US military laser 200 meters distance identification capabilities: A laser designed for the US military is able to identify a person to 200 meters using his heart rate.

Could facial, digital or voice recognition technologies have found their heiress? The US military has a new technology - which is presented as a laser - to identify a person within 200 meters through his heart rate, reports the journal of MIT. The cardiac signature of an individual is unique, as are his fingerprints and his iris. This laser, called "Jetson" and designed for the Pentagon, works through classic clothing, but not a combination of ski or astronaut.

At present, the technology takes a little time: 30 seconds. A lapse of time that the US military might not benefit on the ground. Another disadvantage is that the person being analyzed must sit or stand all along the identification. Interviewed by MIT Review, Steward Remaly of the Pentagon's Counter Terrorism Technical Support Office said the technology could be improved: "I'm not going to say it can be done from space, but longer distances should be possible ".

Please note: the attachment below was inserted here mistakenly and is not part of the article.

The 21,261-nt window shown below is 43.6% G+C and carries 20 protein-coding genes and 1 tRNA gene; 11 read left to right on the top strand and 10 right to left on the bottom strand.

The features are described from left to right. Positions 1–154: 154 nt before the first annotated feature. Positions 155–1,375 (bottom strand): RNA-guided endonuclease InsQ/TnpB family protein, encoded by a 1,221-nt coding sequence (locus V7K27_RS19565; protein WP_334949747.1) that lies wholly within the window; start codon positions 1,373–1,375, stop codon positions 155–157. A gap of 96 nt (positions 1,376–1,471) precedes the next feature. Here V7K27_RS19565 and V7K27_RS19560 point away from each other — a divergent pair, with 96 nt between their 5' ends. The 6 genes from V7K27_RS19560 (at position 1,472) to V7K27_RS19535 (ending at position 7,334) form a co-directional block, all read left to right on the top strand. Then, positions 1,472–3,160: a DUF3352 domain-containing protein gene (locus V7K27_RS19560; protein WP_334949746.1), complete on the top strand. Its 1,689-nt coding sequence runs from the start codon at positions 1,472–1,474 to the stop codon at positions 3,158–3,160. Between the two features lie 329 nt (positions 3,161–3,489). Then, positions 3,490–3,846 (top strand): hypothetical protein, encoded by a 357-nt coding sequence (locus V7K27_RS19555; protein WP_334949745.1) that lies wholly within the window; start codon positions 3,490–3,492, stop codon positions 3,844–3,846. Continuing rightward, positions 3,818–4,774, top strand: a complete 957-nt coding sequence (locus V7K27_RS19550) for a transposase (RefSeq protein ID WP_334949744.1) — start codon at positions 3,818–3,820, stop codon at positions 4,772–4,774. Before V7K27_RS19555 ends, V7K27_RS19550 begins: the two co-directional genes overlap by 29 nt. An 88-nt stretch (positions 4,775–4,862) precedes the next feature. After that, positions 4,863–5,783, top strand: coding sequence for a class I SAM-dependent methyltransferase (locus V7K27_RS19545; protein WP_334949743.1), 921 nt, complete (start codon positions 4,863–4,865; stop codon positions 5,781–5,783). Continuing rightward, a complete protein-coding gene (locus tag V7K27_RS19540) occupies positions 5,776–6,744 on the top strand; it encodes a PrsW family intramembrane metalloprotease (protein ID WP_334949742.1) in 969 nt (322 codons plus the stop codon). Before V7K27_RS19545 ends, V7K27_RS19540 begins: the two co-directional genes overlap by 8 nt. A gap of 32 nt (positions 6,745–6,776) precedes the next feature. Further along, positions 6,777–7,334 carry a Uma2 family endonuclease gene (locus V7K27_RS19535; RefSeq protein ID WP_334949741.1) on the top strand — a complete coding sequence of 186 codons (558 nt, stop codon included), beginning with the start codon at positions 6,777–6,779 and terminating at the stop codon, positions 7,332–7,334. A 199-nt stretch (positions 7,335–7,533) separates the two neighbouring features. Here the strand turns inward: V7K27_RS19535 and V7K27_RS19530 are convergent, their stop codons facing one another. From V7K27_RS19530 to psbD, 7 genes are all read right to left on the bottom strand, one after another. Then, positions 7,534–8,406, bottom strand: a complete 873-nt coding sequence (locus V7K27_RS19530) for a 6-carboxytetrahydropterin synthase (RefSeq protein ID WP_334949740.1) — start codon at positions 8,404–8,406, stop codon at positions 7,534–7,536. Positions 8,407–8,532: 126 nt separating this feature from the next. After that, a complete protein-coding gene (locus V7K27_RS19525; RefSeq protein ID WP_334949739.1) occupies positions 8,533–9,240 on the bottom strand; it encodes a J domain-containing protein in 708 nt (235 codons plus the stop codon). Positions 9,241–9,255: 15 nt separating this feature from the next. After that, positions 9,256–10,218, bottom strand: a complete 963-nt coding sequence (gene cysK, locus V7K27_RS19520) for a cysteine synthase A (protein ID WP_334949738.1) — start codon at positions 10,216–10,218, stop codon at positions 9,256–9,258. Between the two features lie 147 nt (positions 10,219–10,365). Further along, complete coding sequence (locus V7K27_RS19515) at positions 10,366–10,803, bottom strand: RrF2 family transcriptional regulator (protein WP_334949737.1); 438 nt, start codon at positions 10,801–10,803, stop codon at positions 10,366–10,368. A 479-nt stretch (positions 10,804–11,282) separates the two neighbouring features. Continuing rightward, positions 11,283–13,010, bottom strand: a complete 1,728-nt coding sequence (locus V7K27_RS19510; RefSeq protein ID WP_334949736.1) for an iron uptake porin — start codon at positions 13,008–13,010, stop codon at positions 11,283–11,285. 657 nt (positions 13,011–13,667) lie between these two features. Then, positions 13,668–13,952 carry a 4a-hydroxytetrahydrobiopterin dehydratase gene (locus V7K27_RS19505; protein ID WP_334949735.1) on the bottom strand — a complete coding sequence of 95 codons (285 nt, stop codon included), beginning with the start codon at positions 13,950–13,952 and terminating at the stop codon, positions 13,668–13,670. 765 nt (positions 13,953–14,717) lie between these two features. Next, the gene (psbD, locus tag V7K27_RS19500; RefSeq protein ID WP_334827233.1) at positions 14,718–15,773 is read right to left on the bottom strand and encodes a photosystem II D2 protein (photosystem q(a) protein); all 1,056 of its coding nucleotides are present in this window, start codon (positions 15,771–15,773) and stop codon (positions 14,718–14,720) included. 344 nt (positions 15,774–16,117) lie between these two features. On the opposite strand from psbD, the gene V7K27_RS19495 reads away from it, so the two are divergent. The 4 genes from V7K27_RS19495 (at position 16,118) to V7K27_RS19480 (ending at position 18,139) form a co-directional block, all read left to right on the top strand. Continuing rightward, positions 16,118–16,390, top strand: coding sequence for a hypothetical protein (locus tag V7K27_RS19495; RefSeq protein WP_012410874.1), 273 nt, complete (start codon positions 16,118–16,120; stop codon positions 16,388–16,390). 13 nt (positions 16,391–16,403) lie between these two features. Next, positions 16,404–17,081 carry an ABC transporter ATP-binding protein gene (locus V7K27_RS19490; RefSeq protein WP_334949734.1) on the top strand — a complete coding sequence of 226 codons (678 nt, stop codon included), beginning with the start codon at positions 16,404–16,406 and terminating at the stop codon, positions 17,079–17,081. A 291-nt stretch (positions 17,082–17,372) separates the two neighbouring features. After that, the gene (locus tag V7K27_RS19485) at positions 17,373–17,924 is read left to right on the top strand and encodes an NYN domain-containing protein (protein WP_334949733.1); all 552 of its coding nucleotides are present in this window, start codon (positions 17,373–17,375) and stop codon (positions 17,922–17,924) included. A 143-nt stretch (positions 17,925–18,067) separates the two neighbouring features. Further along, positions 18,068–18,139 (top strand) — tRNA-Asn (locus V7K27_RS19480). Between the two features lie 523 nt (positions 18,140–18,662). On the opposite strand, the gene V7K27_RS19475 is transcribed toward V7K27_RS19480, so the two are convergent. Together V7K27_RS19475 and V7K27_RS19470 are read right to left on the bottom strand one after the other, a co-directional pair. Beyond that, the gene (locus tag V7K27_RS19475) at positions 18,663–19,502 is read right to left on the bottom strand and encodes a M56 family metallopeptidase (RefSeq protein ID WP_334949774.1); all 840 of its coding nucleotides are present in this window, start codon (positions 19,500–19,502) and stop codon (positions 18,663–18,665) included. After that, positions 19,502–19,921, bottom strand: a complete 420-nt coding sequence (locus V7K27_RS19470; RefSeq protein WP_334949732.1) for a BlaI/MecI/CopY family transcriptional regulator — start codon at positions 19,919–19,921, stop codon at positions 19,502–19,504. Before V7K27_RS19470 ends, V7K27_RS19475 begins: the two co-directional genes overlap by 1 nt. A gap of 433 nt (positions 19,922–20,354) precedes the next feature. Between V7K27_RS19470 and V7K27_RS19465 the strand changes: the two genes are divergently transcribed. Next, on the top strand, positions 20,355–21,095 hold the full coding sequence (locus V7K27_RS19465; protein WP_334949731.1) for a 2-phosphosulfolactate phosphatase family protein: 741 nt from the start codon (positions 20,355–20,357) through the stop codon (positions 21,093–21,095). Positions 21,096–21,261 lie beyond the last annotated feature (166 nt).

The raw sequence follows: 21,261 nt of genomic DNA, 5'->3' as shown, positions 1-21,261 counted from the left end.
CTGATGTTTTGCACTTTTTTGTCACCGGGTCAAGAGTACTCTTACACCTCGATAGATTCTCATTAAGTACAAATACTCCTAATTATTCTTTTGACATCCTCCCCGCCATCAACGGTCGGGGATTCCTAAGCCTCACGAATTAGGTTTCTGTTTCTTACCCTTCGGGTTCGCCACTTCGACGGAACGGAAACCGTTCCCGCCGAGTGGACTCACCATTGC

Outside the military, the laser could also be useful in the health sector, since a doctor could remotely monitor the heart rate of his patients.

US military laser 200 meters distance identification capabilities

A laser that could be more effective than facial recognition


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The device is based on vibrometry, which detects surface movements caused by heartbeat. The research team then developed algorithms that could extract the cardiac signature based on the laser signals. Ultimately, this technology could be more reliable than facial recognition, which can be deceived by wearing a beard, sunglasses or headbands and requires a front view, difficult to obtain by drone.

This is confirmed by the MIT Review Wenyao Xu, from the State University of New York at Buffalo, which also developed a remote heart sensor that only works on a perimeter of 20 meters: "compared to the data facial biometrics is more stable and can achieve an accuracy of over 98% ".

The US military also uses other biometric recognition techniques such as analyzing the gait of an individual to identify him.